Bicycling through History












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For Immediate Release

Washington, DC. . September 3, 2002

Bicycling through History is officially launched.

Amid zero fanfare and complete lack of media coverage, the new DVD series, "Bicycling through History" was officially launched while being stuck in traffic on the way to the press conference. This appears to be representative of the entire project according to producer, Robert Weber. "We have had so many challenges to face that it is a miracle we even got the first disks made," says Weber. "Today, we just hit typical DC traffic," he said "We should have ridden bicycles". The original plan was to hold the conference at the National Press Club in early June of 2002, but that was postponed when it became obvious that the first finished disks would not be ready by then. After numerous technical problems were overcome, the launch celebration was planned for September 1. Then the small DVD publishing operation realized that date was a Sunday. September 2 was Labor Day so it was moved back to Tuesday. As plans were hastily adjusted for an early morning press conference on September 3, the group became hopelessly mired in traffic. Despite making last minute calls and trying to switch to the Metro in order to make the event, the publishing crew gave up and went back to doing what they enjoy most: riding bicycles. The main problem was that they ditched the event.

"We are not going to seek publicity," says the producer Weber. "We are just going to ride." The tiny production unit was begun in 1996 when Robert took his video camera along on a bike ride with his girlfriend Vickie. Together, they would pedal along sections of the Chesapeake and Ohio Canal or other convenient trails which have been developed for recreational use. At some point, it occurred to them that most of the trails they were riding on had significant historical value. They started taking the video camera on other trips around the country. It seemed like everywhere they went, the bicycle trails told a story of American history. They also realized that George Washington had traveled many of the same routes in his various roles as surveyor, military leader and President. The rest, as they say, is history.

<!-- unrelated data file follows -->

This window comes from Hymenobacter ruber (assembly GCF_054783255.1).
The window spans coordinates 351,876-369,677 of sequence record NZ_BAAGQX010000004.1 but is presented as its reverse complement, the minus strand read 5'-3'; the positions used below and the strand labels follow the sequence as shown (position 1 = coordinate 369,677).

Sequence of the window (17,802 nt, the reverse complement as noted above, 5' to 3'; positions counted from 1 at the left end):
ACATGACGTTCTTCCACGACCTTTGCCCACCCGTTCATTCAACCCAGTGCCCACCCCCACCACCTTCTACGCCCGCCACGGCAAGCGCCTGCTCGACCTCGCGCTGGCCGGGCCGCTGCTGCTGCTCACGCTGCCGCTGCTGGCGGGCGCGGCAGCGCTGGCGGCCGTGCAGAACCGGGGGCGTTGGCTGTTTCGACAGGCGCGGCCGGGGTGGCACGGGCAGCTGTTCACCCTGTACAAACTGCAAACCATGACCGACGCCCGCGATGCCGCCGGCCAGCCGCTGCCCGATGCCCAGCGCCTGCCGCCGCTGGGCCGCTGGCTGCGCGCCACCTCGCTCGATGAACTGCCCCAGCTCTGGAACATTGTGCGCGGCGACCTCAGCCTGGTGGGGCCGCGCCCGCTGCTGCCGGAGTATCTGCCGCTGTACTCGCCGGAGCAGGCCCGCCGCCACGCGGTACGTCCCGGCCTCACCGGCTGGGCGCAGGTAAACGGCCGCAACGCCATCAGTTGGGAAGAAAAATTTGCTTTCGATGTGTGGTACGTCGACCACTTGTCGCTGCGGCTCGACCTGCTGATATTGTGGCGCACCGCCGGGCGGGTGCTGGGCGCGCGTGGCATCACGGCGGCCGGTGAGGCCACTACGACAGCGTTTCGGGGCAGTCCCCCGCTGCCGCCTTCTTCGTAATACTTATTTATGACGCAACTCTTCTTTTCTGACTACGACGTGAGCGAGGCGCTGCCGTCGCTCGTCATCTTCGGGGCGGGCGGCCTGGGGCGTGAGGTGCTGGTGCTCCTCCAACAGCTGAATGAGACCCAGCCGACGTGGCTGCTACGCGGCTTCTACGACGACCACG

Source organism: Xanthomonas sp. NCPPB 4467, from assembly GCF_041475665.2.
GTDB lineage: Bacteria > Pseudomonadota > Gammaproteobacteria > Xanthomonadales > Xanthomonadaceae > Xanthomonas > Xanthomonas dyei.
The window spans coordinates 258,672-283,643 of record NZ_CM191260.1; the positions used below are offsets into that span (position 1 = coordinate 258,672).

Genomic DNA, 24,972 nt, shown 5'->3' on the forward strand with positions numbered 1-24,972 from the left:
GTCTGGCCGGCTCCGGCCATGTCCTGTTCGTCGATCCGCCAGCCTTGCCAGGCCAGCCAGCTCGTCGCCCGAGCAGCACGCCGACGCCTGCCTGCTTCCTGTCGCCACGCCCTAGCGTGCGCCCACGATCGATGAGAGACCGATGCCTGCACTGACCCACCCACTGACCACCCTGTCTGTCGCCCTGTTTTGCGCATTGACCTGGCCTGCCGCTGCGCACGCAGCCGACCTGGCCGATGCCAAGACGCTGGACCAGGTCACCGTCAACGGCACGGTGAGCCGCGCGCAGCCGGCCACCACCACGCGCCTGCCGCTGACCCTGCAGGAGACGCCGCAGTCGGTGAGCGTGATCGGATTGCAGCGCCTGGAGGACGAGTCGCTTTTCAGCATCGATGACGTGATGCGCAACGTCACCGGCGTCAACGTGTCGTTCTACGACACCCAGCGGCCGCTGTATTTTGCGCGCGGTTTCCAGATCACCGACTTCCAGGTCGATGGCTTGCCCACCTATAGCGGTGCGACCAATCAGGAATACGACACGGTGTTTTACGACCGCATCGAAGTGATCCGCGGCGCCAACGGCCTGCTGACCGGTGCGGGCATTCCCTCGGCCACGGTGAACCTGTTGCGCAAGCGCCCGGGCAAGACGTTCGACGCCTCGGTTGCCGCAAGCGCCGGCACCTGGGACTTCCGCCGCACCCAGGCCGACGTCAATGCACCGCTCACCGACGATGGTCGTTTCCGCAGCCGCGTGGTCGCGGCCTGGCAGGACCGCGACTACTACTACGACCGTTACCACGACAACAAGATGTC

The small crew started to assemble programs from the video footage. They attended reenactments to acquire the visual and virtual effects for the presentations. Music rights were negotiated for the same types of songs that were popular during the periods represented. The video programs were encoded to meet the specifications for DVD media and the first published disks are now being marketed through a grass roots system of bicycle shops and specialty retailers. Future plans for distribution are unclear. "We have no idea how these will be received," says Weber. "It really does not matter, though, because we are going to continue making them anyway." The producer and apparent spokesman for the operation states that he has enough footage to make at least six more disks with roughly ninety minutes of cycling on each. "This is not a big budget production. We use a camera that costs less than $1000 and we don't have any artficial lighting. The whole project relies entirely on nature." Weber continues, "We face many of the same obstacles that early settlers had to deal with."

"Our second DVD will be better than the first. We went to the very same house where George Washington lived in Barbados. The scenery is spectacular," says Weber. The next disk in the series will trace the life of the first President before he became the leader of the Continental Army. It covers the French and Indian War as well as the first permanent English settlement at Jamestown. Robert Weber adds that, "All these places have wonderful bicycle trails. If you have never experienced them, then our DVDs will take you there."

The summary is that while they are not very good at attending their own press conference, this small digital publishing outfit does offer an interesting concept. It remains to be seen whether the DVDs will be accepted as educational documentaries or as exercise tapes. The one notable highlight is the determination of the crew. Various stories from them outline numerous flat tires, injuries, bad weather, broken cameras and other logistical problems. Indeed, it may be a miracle that they have come this far. The next big question is: How far can they go?

Other Press Releases: October 2002 | December 2002 | January 2003 | February 2003 | April 2003

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Bicycling Through History
P.O. Box 80094
Washington, DC 20018
Copyright 2002